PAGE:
Laura Williams

Laura Kalas Williams

Department: English and Medieval Studies
Discipline: English
Research Centre/Unit: Medical Humanities

Project Summary

My research involves the representation of transitional pain in late medieval mystical texts.  I am interested in the intersections of visionary literature and medical texts, particularly medieval medical theories of gestation, fertility and gynaecology, and the ways in which female visionaries use a language of maternity to express their mystical experience.  My thesis employs the notion of the human life cycle as its methodological approach. My primary text is The Book of Margery Kempe, but I am also interested in other late medieval mystics such as Julian of Norwich, Elizabeth of Hungary and Bridget of Sweden.  My research also considers the cultural reception of these texts, and the contexts into which they were born, looking at the literary history of the representation of the Virgin Mary and of Eve, as well as exemplaries of saints' lives.

My methodology is interdisciplinary.  As well as the medieval medical texts that influence female mystical writing, I am also researching modern pain theory in order to consider the phenomenology of the human-body-in-pain, and the cultural constructions on which that notion rests.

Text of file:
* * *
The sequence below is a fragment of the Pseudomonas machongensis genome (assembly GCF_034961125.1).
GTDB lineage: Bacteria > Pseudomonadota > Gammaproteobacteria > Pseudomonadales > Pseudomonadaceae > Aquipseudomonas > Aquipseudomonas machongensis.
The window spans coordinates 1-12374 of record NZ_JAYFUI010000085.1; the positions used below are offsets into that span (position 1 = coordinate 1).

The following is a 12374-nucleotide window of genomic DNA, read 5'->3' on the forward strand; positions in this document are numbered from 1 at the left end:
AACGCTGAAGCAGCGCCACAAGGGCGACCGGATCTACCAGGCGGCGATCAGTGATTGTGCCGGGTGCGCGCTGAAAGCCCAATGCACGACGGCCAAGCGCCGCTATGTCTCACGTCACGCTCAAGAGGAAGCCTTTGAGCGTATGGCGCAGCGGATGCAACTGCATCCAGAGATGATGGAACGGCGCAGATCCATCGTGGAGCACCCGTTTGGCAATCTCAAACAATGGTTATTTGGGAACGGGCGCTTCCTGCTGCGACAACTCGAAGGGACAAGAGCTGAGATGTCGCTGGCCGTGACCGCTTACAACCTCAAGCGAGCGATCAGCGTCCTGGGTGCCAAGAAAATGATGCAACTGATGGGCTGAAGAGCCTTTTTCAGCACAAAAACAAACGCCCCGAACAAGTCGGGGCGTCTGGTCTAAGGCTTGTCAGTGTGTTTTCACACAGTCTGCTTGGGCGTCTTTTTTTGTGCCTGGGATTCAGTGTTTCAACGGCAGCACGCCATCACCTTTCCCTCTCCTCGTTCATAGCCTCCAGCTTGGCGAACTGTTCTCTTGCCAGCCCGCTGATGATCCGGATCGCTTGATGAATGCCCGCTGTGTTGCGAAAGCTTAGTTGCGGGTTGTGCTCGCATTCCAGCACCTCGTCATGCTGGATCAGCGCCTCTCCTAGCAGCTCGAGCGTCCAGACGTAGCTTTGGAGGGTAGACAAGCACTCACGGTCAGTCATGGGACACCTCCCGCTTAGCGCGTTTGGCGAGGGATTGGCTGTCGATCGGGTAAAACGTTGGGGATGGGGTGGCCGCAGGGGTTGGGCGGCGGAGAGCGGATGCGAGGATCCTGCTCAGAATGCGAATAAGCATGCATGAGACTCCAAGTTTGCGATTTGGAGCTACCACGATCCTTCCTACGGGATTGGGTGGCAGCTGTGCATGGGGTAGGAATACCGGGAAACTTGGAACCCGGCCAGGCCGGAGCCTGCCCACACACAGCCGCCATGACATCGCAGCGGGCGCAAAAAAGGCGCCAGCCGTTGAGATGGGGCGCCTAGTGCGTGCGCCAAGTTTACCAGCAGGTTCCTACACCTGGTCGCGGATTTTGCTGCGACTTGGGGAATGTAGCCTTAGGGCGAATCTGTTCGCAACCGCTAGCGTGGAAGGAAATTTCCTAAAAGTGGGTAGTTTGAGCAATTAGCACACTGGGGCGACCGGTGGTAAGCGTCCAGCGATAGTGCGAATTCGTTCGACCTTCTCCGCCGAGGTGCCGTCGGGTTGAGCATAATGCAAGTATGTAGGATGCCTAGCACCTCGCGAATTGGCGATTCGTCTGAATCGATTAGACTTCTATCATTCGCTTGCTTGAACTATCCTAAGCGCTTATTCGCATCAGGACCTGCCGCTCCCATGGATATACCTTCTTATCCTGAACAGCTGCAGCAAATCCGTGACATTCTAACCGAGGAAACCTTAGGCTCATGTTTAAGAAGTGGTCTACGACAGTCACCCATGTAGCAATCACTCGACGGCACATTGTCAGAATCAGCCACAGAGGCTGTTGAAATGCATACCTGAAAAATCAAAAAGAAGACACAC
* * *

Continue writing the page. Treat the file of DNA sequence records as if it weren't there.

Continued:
Supervisory Team

Dr Eddie Jones, English Department (first supervisor).

Dr Catherine Rider, History Department (second supervisor).

Wider Research Interests

My wider research interests concern women's writing and experience in the late Middle Ages. I have worked on the history of emotion and affect, particularly medieval notions of melancholia, as well as the traditions of blood piety and stigmata. I am also interested in Chaucer and other medieval poetry, as well as early drama, notably the mystery and morality plays.  I am interested in female representations in these texts including aspects of performance and voice, as well as medieval ideas about sexuality and the female body.  Late medieval culture, especially social roles, boundaries and the notion of life cycle is also part of my ongoing research, as well as the history of medicine and how this informs a reading of the texts and the bodies of this period. I continue to consider the phenomenology of female experience in the Middle Ages, including theories of biological mutation.